RE: Direct io on block device has performance regression on 2.6.x kernel
From: Chen, Kenneth W
Date: Thu Mar 10 2005 - 13:50:05 EST
Andrew Morton wrote on Wednesday, March 09, 2005 8:10 PM
> > 2.6.9 kernel is 6% slower compare to distributor's 2.4 kernel (RHEL3). Roughly
> > 2% came from storage driver (I'm not allowed to say anything beyond that, there
> > is a fix though).
> The codepaths are indeed longer in 2.6.
Thank you for acknowledging this.
> > 2% came from DIO.
> hm, that's not a lot.
> 2% is pretty thin :(
This is the exact reason that I did not want to put these numbers out
in the first place. Because most people usually underestimate the
magnitude of these percentage point.
Now I have to give a speech on "performance optimization 101". Take a
look at this page: http://www.suse.de/~aj/SPEC/CINT/d-permanent/index.html
This page tracks the development of gcc and measures the performance of
gcc with SPECint2000. Study the last chart, take out your calculator
and calculate how much performance gain gcc made over the course of 3.5
years of development. Also please factor in the kind of man power that
went into the compiler development.
Until people understand the kind of scale to expect when evaluating a
complex piece of software, then we can talk about database transaction
processing benchmark. This benchmark goes one step further. It bench
the entire software stack (kernel/library/application/compiler), it bench
the entire hardware platform (cpu/memory/IO/chipset) and on the grand
scale, it bench system integration: storage, network, interconnect, mid-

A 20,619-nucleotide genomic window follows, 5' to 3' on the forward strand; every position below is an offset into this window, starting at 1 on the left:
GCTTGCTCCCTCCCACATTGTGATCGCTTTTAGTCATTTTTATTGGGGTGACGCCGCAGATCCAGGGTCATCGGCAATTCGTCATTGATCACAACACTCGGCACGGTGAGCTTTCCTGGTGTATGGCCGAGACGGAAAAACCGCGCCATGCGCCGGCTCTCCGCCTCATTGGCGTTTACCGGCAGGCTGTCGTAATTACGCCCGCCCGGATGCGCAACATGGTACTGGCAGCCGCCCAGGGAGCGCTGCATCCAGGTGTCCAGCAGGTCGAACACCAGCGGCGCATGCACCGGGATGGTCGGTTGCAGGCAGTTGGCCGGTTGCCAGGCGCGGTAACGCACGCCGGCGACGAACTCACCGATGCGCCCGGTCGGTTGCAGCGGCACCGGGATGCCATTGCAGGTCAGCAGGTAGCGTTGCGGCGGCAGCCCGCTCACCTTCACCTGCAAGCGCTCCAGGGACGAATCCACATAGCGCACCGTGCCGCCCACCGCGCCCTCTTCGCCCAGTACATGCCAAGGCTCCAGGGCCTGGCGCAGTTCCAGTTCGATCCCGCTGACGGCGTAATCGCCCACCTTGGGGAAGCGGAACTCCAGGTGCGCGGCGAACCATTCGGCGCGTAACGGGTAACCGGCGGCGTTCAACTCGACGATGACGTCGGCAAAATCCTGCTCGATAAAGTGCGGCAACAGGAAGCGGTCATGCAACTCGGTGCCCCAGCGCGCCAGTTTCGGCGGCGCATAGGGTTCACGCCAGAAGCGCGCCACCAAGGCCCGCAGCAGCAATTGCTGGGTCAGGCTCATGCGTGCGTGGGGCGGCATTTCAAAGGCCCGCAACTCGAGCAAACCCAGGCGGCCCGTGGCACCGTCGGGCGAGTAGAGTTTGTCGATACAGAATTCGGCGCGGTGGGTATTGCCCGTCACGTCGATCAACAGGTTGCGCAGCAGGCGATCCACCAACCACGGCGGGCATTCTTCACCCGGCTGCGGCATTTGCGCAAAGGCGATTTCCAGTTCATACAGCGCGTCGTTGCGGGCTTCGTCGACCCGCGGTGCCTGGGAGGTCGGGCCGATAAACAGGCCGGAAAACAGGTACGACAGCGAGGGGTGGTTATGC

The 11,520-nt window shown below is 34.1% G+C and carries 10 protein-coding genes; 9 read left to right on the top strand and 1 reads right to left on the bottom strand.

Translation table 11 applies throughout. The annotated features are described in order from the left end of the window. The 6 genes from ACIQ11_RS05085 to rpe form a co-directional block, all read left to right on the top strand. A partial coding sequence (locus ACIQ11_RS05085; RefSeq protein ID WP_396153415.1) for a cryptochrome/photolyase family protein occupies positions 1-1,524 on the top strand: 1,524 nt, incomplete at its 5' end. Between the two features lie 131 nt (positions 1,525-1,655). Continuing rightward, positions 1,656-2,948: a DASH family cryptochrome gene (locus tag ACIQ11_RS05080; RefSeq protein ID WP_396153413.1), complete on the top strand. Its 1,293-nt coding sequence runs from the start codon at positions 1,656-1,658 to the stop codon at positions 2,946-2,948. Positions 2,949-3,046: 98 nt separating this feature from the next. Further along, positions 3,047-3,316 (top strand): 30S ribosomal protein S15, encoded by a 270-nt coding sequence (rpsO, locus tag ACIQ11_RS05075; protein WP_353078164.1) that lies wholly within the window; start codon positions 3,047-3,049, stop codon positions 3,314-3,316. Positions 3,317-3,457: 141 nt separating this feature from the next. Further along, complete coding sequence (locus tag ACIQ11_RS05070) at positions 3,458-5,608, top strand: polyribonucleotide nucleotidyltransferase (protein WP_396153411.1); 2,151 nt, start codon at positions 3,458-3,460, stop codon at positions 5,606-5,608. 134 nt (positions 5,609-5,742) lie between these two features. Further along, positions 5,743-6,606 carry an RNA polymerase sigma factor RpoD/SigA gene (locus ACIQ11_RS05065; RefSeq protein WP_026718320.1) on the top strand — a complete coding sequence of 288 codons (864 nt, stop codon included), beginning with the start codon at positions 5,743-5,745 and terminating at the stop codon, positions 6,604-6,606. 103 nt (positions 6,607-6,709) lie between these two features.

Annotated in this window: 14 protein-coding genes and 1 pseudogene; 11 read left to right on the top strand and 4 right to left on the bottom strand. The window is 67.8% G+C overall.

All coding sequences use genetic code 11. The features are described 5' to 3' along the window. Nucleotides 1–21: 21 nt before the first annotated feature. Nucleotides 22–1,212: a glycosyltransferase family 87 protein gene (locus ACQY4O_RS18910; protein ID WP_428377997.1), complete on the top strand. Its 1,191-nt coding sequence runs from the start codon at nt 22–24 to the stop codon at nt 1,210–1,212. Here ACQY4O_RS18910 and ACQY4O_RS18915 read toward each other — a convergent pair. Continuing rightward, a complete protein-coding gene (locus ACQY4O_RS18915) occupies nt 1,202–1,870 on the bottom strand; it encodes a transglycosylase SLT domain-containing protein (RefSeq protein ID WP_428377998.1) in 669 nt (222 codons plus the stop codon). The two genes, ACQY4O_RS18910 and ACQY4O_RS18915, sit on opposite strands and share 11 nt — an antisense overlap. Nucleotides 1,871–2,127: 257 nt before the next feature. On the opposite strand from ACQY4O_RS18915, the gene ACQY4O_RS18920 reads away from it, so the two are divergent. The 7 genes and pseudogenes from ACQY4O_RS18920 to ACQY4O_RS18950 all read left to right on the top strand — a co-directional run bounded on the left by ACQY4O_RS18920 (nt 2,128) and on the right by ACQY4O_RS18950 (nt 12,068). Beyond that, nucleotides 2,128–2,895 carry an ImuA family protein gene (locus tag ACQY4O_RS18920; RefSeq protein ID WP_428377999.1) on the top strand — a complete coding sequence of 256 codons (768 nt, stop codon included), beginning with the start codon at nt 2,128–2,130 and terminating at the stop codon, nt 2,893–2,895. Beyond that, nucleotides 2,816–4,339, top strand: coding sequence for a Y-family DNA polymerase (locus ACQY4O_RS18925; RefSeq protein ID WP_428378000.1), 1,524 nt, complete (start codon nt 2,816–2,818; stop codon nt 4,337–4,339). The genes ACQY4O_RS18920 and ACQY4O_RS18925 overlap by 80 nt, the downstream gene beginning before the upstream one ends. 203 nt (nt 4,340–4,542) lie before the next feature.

tier app server, front end clients, etc etc. Any specific function/
component only represent a small portion of the entire system, essential
but small. For example, the hottest function in the kernel is 7.5%, out
of 20% kernel time. If we throw away that function entirely, there will
be only 1.5% direct impact on total cpu cycles.
So what's the point? The point is when judging a number whether it is
thin or thick, it has to be judged against the complexity of SUT. It
has to be judged against a relevant scale for that particular workload.
And the scale has to be laid out correctly that represents the weight
of each component.
Losing 6% just from Linux kernel is a huge deal for this type of benchmark.
People work for days to implement features which might give sub percentage
gain. Making Software run faster is not easy, but making software run slower
apparently is a fairly easy task.
> Fine-grained alignment is probably too hard, and it should fall back to
> Does it do the right thing with a request which is non-page-aligned, but
> 512-byte aligned?
> readv and writev?
That's why direct_io_worker() is slower. It does everything and handles
every possible usage scenarios out there. I hope making the function fatter
is not in the plan.
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